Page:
Google Nexus One: Smartphone Setup and Start-Up

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Google Nexus One: Smartphone Setup and Start-Up

by Clint Boulton

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Simple, but Elegant

The Nexus One came nestled in this simple white box, a departure from the Droid box, which featured the Droid's now signature red, all-seeing robotic eye.

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Lifting the cover reveals the phone encased in a cellophane wrapper, welcoming users to the Nexus One and providing a link to the Google Webstore.

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The Nexus One Protector

The Nexus One comes with this carrying case, complete with Android logo.

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Nexus One Components

In addition to the carrying case, the device comes with the requisite power cord, plus Android logo headphones and a mini-USB cable. In fact, the components are not unlike what you'd like to get when you purchase a computer. For Google, that's the idea with this class of so-called "superphones."

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Whats Your Location?

When you set up the phone, Google first asks you for your Google Account info, ostensibly to link you to your Gmail account and other Google Apps. But then the Android 2.1 software asks users if they are okay with Google homing in on their location. We said yes because we know it's the only way to enjoy the full capabilities of Google Maps Navigation, Google Latitude and other Web services. Google also lets users disable location-based services in their settings.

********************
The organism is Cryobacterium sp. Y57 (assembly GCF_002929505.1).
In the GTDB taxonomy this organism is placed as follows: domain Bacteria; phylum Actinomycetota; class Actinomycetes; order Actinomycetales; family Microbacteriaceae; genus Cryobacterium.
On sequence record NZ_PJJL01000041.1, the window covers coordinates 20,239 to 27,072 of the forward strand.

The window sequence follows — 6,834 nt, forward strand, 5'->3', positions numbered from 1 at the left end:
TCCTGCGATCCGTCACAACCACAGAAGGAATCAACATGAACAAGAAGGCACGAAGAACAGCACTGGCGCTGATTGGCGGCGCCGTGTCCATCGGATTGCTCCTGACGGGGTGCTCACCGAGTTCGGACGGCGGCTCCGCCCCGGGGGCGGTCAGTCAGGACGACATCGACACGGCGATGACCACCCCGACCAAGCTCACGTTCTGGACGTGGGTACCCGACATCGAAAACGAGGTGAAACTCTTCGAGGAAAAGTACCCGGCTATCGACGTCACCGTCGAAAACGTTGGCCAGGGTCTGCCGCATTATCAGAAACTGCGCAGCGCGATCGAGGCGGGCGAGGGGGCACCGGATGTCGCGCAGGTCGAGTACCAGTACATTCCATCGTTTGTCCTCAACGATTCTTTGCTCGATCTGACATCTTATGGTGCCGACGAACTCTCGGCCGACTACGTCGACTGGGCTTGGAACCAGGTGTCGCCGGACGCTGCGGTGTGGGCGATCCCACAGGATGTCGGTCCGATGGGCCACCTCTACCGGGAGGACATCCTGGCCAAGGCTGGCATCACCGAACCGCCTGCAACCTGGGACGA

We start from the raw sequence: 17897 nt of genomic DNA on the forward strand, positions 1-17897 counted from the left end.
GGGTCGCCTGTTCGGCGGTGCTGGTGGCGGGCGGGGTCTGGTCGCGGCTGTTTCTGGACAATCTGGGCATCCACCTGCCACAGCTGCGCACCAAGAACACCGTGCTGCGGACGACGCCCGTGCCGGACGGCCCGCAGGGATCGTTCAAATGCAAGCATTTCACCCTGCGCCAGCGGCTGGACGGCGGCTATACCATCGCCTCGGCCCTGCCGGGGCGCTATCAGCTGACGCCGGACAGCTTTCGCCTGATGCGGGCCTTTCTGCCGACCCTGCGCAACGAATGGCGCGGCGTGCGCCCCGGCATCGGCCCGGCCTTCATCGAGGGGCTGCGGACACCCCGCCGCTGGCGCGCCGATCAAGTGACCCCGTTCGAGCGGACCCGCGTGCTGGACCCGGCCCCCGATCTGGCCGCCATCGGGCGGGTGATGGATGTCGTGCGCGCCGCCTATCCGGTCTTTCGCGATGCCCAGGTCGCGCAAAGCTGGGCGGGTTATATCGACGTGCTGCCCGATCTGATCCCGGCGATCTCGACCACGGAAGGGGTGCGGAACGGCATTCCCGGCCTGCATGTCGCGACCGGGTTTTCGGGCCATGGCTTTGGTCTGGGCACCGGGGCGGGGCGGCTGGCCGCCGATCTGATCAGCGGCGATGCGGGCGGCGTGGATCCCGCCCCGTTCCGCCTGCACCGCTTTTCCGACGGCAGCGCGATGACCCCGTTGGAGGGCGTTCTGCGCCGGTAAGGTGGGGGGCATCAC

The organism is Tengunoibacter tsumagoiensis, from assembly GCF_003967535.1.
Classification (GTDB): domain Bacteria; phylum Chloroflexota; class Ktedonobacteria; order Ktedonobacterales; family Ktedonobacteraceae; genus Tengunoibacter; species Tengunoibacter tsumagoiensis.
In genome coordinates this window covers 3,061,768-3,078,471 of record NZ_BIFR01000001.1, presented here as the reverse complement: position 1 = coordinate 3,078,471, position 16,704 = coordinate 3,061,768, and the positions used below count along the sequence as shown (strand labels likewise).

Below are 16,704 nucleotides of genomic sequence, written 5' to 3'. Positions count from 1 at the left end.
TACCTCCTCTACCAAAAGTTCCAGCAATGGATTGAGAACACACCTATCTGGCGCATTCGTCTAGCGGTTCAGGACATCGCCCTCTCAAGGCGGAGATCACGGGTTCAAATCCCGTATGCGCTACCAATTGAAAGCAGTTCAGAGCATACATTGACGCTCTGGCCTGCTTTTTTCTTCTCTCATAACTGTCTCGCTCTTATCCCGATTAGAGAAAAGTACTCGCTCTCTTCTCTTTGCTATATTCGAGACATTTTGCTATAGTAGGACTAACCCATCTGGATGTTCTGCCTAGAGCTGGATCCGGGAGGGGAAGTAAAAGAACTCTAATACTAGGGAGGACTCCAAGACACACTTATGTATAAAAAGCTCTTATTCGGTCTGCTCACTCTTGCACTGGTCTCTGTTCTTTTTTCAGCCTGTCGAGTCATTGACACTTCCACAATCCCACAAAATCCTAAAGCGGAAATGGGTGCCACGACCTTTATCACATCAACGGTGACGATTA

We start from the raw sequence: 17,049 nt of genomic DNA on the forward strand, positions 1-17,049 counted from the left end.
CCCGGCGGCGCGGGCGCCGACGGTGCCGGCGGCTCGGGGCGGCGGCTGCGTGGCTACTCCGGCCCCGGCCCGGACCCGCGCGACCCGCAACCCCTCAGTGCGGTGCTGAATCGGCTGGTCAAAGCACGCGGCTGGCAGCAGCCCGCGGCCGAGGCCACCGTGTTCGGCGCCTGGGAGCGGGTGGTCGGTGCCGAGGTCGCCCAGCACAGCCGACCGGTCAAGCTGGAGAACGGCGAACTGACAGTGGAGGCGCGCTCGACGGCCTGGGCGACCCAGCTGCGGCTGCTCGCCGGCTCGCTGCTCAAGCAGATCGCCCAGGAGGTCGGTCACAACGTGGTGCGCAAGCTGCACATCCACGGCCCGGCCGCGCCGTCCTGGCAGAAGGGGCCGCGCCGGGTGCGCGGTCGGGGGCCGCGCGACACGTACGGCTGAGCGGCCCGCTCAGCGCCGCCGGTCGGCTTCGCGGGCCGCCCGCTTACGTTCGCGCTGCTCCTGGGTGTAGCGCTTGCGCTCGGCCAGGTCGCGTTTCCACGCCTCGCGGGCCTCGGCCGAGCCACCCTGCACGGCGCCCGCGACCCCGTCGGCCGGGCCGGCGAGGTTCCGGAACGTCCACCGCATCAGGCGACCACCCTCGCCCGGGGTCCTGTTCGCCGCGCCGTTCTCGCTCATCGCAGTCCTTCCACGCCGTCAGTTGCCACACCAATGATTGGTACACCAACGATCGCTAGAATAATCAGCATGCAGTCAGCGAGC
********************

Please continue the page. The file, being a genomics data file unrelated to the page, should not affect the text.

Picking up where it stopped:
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Back Up the Nexus One

Google requests that users let it back up their application passwords and Wi-Fi passwords to their Google Accounts. That way, if you lose your phone or decide to get a new one, your settings are saved in your Google Account.

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Activated on Nexus

Finally! Setting up a smartphone is getting to be a chore these days—all these prompts and conditions to agree to. After finishing the backup prompt, the Nexus One informed us that it was syncing our Google Apps and data with the device.

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Nexus Home Screen

That's when we saw this slick Nexus home screen, with options to make calls, send messages and use the Web browser along with Google Maps.

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Android Market

Check out the new Android Market user interface with Android 2.1 on the Nexus One. Google Goggles, the company's new visual search app, tops the list, telling people that Google really wants them to download and use the free app.

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Okay, We Bit

Downloading Google Goggles took 15 to 20 seconds.

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Making Calls

Calling contacts with the new phone was a breeze. Why? We allowed Google to sync data from our Google Account (and because we used the Droid for two months), so Android immediately recognized our contacts on the Nexus One.

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Facebook Time

Setting up was a chore. On to fun things ... like signing into our Facebook account.

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